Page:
It’s been another week with far more retail news than there is time in the day. Below, we break down some things you may have missed during the week, and what we’re still thinking about.
From Rent the Runway’s decision to restructure its debt to the National Retail Federation updating its crime report to address faulty numbers, here’s our closeout for the week.
What you may have missed
Claire’s goes to Mexico
Claire’s on Thursday announced an expansion into Mexico with the opening of a new flagship location in Mexico City.
The 1,227-square-foot space has a curated selection of products including jewelry, fashion and hair accessories, toys, tech and cosmetics items, among other products.
"Opening a flagship store in Mexico presents an exciting opportunity to continue building on the brand's reach through immersive experiences and is just the start of the opportunity we see in this market." Richard Flint, Claire's president of Europe, said in a statement.
Claire’s this month also appointed Bath & Body Works vet Chris Cramer as its CFO and COO.
Rent the Runway refinances
Rent the Runway this week amended its credit agreement with existing lender Double Helix, which is a subsidiary of Temasek Holdings, according to a filing with the Securities and Exchange Commission.
The refinancing cuts the company’s minimum liquidity requirement from $50 million to $30 million. It also eliminates all interest for a period of six fiscal quarters beginning in Q4 of this year.
The agreement also states that Rent the Runway may not exceed agreed upon quarterly and annual spend levels for inventory capital expenditures, fixed operating expenditures and marketing expenditures during fiscal 2024, and will have agreed upon levels for fiscal years 2025 and 2026.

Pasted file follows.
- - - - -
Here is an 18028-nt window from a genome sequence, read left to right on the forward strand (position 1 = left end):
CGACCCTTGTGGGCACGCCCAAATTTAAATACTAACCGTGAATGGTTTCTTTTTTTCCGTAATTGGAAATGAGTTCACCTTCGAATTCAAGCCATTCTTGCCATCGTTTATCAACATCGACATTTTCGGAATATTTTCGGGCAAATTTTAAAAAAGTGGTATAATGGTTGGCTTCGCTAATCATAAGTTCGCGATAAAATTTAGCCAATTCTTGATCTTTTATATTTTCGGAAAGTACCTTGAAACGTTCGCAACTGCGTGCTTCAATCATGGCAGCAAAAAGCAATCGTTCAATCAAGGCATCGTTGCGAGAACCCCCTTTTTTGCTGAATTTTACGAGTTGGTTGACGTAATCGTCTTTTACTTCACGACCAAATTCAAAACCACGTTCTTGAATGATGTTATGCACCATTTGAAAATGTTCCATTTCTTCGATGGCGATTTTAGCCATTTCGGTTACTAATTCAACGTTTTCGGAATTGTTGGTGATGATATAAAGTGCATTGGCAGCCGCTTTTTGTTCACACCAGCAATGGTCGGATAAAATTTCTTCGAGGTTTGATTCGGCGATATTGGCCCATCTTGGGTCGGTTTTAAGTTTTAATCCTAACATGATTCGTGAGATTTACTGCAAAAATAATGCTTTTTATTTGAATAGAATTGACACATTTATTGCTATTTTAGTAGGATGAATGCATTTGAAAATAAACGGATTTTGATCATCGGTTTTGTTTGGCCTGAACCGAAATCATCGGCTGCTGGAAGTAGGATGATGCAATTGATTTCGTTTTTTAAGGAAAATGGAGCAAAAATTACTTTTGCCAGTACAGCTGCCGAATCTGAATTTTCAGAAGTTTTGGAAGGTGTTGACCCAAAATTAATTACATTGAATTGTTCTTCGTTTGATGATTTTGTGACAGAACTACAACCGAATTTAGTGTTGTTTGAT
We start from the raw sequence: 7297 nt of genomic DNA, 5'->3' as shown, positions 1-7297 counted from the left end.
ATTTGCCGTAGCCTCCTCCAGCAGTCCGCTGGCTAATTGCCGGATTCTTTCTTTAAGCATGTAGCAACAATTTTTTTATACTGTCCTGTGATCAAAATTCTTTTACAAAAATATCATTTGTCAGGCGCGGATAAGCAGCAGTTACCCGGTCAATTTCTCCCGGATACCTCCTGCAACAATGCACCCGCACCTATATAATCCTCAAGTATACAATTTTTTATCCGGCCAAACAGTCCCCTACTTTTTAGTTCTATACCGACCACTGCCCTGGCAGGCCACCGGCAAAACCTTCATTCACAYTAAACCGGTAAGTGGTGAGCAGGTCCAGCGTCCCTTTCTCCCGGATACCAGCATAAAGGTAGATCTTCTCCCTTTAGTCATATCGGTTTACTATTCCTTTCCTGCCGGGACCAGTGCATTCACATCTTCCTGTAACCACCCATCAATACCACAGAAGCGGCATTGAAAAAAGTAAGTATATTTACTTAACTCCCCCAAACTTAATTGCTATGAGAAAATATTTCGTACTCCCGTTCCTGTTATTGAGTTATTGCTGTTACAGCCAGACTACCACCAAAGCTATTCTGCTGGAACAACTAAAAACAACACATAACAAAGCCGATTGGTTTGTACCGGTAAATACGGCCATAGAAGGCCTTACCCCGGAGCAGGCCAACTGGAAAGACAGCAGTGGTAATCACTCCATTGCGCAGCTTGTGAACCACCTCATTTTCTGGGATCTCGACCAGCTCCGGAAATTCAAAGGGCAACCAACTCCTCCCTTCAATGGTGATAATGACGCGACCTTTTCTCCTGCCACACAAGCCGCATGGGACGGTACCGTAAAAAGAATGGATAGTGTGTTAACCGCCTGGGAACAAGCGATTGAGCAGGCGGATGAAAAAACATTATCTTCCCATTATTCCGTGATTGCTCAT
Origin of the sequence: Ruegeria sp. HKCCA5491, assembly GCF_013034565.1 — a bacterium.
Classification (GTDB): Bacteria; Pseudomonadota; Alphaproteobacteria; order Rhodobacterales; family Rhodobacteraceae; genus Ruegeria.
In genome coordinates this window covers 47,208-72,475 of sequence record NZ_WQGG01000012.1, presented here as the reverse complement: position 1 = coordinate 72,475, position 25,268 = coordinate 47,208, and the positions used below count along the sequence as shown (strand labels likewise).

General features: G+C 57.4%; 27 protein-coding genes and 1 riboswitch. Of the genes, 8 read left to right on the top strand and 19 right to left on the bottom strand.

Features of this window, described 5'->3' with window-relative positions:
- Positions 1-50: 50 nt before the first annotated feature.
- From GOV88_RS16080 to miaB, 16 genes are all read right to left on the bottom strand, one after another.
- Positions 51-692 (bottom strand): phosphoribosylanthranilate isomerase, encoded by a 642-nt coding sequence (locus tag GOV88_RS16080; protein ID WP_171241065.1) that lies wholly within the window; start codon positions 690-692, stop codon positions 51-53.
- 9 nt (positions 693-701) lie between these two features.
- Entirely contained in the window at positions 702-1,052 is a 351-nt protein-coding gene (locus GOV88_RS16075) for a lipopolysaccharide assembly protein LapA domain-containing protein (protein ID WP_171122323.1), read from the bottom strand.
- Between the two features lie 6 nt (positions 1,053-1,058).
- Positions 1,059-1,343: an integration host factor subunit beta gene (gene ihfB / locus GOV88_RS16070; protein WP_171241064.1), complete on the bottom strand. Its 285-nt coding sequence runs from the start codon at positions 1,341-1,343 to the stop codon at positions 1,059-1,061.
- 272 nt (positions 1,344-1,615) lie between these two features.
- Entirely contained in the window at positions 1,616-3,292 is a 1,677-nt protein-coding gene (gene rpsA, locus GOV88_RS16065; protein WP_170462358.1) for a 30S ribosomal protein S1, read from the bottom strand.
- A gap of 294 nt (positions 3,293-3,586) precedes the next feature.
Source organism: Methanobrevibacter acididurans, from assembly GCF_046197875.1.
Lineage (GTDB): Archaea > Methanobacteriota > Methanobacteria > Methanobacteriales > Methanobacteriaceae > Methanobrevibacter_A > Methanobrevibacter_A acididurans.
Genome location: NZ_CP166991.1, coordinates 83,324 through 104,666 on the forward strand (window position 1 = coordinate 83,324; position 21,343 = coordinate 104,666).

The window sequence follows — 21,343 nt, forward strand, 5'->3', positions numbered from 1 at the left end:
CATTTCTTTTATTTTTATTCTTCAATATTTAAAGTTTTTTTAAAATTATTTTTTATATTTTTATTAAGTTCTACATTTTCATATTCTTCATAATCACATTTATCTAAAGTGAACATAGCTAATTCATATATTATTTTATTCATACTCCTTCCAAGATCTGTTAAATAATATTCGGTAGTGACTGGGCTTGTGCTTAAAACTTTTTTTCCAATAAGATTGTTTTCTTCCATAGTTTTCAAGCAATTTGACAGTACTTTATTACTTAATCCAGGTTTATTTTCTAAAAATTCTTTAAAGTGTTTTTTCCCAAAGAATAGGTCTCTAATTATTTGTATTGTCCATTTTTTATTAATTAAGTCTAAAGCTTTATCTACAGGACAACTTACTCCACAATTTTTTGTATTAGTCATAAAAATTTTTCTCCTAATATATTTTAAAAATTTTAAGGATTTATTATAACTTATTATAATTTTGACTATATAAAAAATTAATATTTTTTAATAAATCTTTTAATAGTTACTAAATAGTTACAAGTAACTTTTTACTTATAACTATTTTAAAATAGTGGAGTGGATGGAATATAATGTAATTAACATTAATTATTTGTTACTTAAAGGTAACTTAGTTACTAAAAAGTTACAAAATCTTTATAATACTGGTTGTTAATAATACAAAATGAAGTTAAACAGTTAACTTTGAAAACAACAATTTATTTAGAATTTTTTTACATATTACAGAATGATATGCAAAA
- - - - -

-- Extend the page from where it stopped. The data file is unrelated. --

Parade teams up with Betsey Johnson for collection
DTC underwear brand Parade has teamed up with designer Betsey Johnson to launch a limited-edition collection.
The collection features unique silhouettes, including limited-edition styles and best-selling Parade favorites, and taps into classic Betsey Johnson prints like leopard, floral and plaid.
The collaboration is “an ode to middle-school nostalgia (especially our Days of the Week Underwear Pack <3), '90s punk revival, and, most importantly, FUN,” the brand said in an email.
Parade, which launched in 2019, was acquired by Ariela & Associates International in August for an undisclosed amount. At the time, the company said the acquisition would allow Parade to scale in the U.S. and internationally by tapping into Ariela & Associates International’s sourcing, design and forecasting capabilities.
Goodwill opens first mini shop in NYC
On Dec. 1, Goodwill Industries of Greater New York and Northern New Jersey opened a mini shop and donation drop at the Upper East Side neighborhood of Manhattan in New York City, according to a press release. This is the nonprofit organization’s first small-format store at 1,000 sq. feet with a curated selection of donated items. The store offers home decor, books, glassware, knick-knacks and other finds.
"We designed our new Mini Shop & Donation Drop locations thinking of community-minded and environmentally-conscious neighbors who seek easy and convenient ways to give a second life to the clothing and goods they no longer need," Katy Gaul-Stigge, Goodwill NYNJ president and CEO said in a statement. "This smaller format concept is perfect for donors on the go — stop by, drop your donations, and check unique finds to gift this holiday season."
According to Goodwill NYNJ, revenue generated at its retail locations and on its website support Goodwill NYNJ's training, job connections, on-the-job coaching and retention services for those with disabilities and other barriers on their journey to employment.
Squishmallows collabs with H&M